The Australian National Gallery's brief for the development of the international and Australian photography collection is an ambitious one. The Australian collection is intended to be historically comprehensive, and the photographs acquired span all periods, styles and processes. The careers of many important Australian photographers are now represented in great depth, while works by little-known photographers, whose contributions have yet to be acknowledged, have also been collected.
Acquisitions for the international collection have been made on a very selective basis. Generally, single items, or very small groups of works by individual photographers, are acquired to ensure the broadest possible representation of international photography.
During the last two years, the Department of Photography has focused its purchases on three main areas: Australian photography from the nineteenth and early twentieth centuries, European photography from the 1930s to the 1950s, and contemporary Australian photographic work. A selection of this material is presented in this exhibition.
exhibition brochure essay
Among the historical Australian items is probably the first panorama of Sydney Harbour, taken in 1864, and complementing the marvellous 1875 Holtermann panorama of Sydney already in the collection; an impressive book of views of Queensland by photographer and geologist Richard Daintree; and a range of items by other early Australian photographers including Beaufoy Merlin, Charles Bayliss, J.W. Lindt and Captain Samuel Sweet. Highlights of the acquisitions from the early twentieth century include two photographs taken in Antarctica — Frank Hurley's dramatic depiction of the wrecked Endurance was taken on Sir Ernest Shackleton's expedition, while Herbert Ponting's view of a towering iceberg was made on the British Antarctic expedition led by Captain Scott.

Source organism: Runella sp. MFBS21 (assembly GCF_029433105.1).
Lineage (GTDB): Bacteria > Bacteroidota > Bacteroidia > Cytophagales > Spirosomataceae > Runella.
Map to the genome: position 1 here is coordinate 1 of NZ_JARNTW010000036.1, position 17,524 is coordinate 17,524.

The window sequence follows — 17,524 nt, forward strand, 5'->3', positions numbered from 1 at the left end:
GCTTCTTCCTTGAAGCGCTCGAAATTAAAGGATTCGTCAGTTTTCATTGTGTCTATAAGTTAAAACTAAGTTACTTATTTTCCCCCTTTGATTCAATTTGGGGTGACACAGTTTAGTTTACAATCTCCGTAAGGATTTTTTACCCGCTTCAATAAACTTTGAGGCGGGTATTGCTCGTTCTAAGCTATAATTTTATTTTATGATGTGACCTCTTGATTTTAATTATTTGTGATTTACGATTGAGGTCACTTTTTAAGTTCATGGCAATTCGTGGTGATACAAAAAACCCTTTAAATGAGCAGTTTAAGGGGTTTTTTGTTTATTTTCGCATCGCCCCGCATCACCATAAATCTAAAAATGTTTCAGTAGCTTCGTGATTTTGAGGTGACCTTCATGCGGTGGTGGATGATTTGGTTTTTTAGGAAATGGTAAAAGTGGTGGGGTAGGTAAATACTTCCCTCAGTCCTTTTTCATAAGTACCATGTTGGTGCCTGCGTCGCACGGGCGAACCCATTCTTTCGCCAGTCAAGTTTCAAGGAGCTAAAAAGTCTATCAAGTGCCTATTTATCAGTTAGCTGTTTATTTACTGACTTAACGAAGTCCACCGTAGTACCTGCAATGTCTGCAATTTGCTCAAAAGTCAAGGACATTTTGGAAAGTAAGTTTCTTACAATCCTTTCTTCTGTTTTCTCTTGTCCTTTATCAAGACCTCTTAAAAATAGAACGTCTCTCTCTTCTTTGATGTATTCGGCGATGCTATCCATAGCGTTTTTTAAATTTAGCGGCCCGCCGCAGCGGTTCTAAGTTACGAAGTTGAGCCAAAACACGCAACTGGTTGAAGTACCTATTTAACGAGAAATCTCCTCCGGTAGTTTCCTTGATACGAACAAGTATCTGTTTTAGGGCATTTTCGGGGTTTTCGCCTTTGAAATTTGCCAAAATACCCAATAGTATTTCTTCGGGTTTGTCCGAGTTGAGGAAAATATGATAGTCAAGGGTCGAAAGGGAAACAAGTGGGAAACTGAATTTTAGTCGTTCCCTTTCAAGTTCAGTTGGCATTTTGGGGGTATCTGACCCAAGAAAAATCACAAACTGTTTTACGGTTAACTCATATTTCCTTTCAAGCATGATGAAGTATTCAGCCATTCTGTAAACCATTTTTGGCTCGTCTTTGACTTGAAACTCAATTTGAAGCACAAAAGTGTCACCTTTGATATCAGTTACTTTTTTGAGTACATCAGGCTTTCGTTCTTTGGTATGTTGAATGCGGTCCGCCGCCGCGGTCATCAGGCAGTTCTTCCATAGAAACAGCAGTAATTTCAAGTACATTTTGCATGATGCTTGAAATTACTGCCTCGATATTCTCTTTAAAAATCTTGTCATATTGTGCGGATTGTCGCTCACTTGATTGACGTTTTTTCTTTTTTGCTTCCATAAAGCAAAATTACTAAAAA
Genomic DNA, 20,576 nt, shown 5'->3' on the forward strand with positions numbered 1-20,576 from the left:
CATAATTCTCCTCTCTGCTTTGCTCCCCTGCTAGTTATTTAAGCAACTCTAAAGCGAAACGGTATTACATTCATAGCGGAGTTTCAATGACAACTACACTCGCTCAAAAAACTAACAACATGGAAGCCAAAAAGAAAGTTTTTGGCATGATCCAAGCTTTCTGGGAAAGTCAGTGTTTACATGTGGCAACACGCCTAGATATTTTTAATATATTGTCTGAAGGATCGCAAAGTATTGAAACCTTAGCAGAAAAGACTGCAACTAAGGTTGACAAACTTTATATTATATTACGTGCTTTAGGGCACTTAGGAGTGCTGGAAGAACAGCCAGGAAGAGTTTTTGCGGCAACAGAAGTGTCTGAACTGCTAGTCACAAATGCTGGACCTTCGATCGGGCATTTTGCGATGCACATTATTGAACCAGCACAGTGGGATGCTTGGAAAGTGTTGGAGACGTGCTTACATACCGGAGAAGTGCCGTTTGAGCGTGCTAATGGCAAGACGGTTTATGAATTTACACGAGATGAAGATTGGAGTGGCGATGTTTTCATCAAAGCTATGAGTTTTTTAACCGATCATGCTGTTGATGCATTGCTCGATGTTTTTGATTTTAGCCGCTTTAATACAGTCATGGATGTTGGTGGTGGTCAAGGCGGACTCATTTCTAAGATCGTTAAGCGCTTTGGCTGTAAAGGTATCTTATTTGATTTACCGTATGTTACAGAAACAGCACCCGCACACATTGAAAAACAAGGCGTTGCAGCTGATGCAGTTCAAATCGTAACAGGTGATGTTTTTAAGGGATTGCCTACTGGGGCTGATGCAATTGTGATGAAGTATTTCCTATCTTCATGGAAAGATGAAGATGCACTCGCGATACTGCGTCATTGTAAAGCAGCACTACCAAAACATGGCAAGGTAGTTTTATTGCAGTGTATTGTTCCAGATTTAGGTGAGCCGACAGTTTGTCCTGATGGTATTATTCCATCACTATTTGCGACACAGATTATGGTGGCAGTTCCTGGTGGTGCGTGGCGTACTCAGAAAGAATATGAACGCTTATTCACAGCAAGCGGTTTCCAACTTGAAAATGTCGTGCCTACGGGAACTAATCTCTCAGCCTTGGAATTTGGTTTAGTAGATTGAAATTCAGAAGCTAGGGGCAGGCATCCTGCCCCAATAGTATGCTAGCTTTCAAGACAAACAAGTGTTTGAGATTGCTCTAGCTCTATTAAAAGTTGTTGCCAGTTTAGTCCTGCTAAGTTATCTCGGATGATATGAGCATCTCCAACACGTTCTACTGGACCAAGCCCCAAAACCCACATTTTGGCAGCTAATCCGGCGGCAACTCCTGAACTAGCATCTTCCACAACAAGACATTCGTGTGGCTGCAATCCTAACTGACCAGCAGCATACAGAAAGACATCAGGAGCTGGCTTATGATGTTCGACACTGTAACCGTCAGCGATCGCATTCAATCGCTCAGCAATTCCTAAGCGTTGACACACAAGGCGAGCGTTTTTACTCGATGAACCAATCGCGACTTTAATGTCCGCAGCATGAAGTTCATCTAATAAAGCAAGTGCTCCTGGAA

European photography of the 1950s is still a generally undervalued area of the market. The Gallery has recently been able to make a significant number of purchases in this field that complement the existing holdings of predominantly American material and give a fuller picture of photography of the period since the second world war. Some of the photographers whose work has been acquired — for example, Ernst Berr, Peter Keetman and Heinz Hajek-Halke — participated in the Subjective Photography exhibitions held in Germany in the 1950s to promote expressive rather than documentary photography. At present their moody and introspective photographs remain relatively unknown and will no doubt receive more recognition as they are published and exhibited.
Contemporary acquisitions are essential to ensure the continued growth and vitality of a collection. With funds generously provided annually by KODAK (Australasia) PTY LTD, the Gallery purchases contemporary photographic works by Australian artists. Artists whose work has been acquired in 1989 and 1990 include Christine Cornish, Rozalind Drummond, Anne Ferran, Fiona Hall, Shane Higson, and John Voss. The concerns reflected in their photographs are varied and, in many instances, challenge expectations about conventional photographic practice.
Outside these three areas, other important acquisitions have been made: American documentary photographer Dorothea Lange is now represented in the collection by three outstanding photographs; the holdings of works by Australian photographers Sue Ford, Wesley Stacey and Henry Talbot have been greatly expanded; and works by the Australian Pictorialist James Stening have been donated to the collection.
The Australian National Gallery first acquired photographs in 1 972 and has been collecting in earnest since the establishment of a curatorial department of photography in 1980. The Gallery is now the centre for the appreciation, study and promotion of photography in Australia: works from the Australian and international photography collection are presented in its exhibitions and are exhibited Australia-wide as part of its travelling exhibitions program.
Curator of Photography